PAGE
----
Coffee makers are a bit of a one-trick pony, but Keurig — maker of the machines that use single-serving K-Cups — wants users to branch out and use them to make lunch. Partnering with Keurig, Campbell’s has a new product: fresh-brewed soup, which comes in a K-Cup.
Users dump the accompanying noodle packet in a 12-ounce cup, then stick the broth cup in the Keurig. It “brews,” then it’s ready to be stirred into the noodles and consumed. The mmm, mmm goodness is 70 calories and comes in two flavors, Homestyle Chicken and Southwest Style Chicken. An eight-pack costs $12, or $1.50 per cup on Keurig’s site, but it will cost you more to go through Amazon: $16.24 for a six-pack, making the price significantly higher per cup.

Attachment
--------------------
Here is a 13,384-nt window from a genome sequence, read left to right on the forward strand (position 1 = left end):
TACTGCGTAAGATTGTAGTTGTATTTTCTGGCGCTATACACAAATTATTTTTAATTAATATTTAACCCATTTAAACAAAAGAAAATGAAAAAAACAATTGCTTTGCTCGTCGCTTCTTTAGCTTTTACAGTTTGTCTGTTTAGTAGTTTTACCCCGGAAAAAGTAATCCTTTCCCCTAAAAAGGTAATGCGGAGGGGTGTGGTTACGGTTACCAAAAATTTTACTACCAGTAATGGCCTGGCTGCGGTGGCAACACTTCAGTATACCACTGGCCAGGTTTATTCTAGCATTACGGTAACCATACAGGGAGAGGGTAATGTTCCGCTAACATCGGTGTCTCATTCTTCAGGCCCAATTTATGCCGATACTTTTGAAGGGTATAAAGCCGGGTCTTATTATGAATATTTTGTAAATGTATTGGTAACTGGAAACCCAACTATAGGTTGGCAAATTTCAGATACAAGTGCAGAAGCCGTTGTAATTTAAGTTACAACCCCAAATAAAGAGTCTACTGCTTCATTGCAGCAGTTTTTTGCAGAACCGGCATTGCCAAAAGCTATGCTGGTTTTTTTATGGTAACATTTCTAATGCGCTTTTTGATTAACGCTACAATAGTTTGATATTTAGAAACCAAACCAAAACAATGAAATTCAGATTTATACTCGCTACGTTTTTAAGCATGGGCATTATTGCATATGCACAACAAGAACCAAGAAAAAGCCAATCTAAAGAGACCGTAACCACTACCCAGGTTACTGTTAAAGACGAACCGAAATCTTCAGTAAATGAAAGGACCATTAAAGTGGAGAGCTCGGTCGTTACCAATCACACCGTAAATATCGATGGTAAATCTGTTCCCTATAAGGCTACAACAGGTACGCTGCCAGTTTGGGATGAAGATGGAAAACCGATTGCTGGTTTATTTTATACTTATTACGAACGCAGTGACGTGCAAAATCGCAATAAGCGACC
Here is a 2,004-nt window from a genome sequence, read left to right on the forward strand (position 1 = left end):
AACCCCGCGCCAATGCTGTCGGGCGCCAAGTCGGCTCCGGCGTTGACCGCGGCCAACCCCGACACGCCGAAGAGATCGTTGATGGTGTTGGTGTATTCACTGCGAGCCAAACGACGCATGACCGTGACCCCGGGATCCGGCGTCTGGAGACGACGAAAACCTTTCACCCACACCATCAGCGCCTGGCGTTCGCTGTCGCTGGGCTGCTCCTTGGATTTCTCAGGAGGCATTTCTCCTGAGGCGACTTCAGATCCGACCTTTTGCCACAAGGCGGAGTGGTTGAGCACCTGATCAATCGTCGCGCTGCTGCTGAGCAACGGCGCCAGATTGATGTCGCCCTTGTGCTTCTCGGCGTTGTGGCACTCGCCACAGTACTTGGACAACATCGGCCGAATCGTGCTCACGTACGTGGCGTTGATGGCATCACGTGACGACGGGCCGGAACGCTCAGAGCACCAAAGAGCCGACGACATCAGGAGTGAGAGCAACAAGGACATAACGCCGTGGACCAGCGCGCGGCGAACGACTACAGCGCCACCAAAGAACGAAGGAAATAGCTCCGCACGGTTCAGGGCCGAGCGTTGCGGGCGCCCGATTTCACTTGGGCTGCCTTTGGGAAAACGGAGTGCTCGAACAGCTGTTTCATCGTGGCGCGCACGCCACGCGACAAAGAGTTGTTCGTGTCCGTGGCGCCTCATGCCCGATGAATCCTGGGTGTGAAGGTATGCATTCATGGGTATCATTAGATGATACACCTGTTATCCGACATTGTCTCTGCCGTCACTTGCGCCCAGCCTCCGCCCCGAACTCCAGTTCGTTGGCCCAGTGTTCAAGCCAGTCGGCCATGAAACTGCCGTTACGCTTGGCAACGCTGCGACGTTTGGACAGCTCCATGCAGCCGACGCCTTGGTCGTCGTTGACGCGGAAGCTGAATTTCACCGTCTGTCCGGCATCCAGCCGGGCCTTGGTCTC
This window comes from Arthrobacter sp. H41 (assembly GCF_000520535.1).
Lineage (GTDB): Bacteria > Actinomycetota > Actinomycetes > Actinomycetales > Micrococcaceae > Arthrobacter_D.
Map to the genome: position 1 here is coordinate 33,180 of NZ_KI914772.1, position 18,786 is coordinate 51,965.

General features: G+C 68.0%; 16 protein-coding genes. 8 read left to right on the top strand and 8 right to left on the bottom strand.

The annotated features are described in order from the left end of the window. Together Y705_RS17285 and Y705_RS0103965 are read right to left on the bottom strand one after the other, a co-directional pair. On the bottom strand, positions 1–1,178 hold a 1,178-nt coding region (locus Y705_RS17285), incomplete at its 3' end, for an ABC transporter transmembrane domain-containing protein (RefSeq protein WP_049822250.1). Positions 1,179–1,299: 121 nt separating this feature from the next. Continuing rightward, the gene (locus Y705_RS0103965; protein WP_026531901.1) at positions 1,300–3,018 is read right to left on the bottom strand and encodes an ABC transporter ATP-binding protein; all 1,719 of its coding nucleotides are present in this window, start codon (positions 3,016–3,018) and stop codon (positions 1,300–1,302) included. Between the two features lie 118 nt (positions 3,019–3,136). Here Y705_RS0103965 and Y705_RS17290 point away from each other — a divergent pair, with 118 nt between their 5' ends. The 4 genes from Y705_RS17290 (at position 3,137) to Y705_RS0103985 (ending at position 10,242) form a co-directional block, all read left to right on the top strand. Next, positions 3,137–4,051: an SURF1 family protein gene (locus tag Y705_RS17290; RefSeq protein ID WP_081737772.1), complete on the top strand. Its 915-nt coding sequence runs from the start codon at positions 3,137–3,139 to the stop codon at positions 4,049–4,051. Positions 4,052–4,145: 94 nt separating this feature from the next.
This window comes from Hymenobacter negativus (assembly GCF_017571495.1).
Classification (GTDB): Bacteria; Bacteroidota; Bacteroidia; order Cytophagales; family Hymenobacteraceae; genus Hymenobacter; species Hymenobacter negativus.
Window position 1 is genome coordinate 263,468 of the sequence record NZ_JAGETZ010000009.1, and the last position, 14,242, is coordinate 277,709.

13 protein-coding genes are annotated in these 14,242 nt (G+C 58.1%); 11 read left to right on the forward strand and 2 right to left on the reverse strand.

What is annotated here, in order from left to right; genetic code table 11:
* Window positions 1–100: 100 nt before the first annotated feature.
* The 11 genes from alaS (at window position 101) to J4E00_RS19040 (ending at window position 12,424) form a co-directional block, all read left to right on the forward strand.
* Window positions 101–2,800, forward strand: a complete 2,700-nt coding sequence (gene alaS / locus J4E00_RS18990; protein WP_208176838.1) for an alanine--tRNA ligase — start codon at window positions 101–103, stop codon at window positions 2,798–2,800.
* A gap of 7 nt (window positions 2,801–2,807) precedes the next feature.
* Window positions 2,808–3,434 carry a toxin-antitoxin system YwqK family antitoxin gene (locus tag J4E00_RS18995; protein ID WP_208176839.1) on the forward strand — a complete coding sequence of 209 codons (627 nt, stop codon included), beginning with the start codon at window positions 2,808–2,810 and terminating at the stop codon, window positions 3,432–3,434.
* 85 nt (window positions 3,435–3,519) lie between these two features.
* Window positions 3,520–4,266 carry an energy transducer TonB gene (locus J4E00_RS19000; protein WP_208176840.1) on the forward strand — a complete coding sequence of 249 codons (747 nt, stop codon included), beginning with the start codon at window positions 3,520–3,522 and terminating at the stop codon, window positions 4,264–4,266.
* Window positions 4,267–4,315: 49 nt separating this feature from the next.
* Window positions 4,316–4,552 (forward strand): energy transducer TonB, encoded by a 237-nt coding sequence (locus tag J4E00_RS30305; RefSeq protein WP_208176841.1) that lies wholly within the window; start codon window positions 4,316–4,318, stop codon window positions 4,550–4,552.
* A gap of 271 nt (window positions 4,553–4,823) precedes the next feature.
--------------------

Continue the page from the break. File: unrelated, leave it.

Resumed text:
There are already ways to use your Keurig to make soup that aren’t sanctioned by the company. For around $1.56 per cup, you can get Beef Bone Broth from Minute Cup on Amazon. Keurig Green Mountain angered a lot of users when it announced its $200 Keurig 2.0 machine would use DRM technology to ensure only approved K-Cups could be used in the machine. There are several ways around the tech, and the company finally decided to bring back refillable K-Cups. That doesn’t mean it approves of these off-brand cups, but users can now at least use their favorite coffee in the machine and not toss out the difficult-to-recycle cup afterwards. Keurig faces increasing backlash because of the sheer volume of waste the cups generate. Even the K-Cup’s inventor has expressed regrets.
Though the partnership with Campbell’s was announced two years ago, the soup pods’ debut comes when a savory savior is most needed for Keurig, which announced layoffs last month after sales dropped 5 percent in the most recent quarter.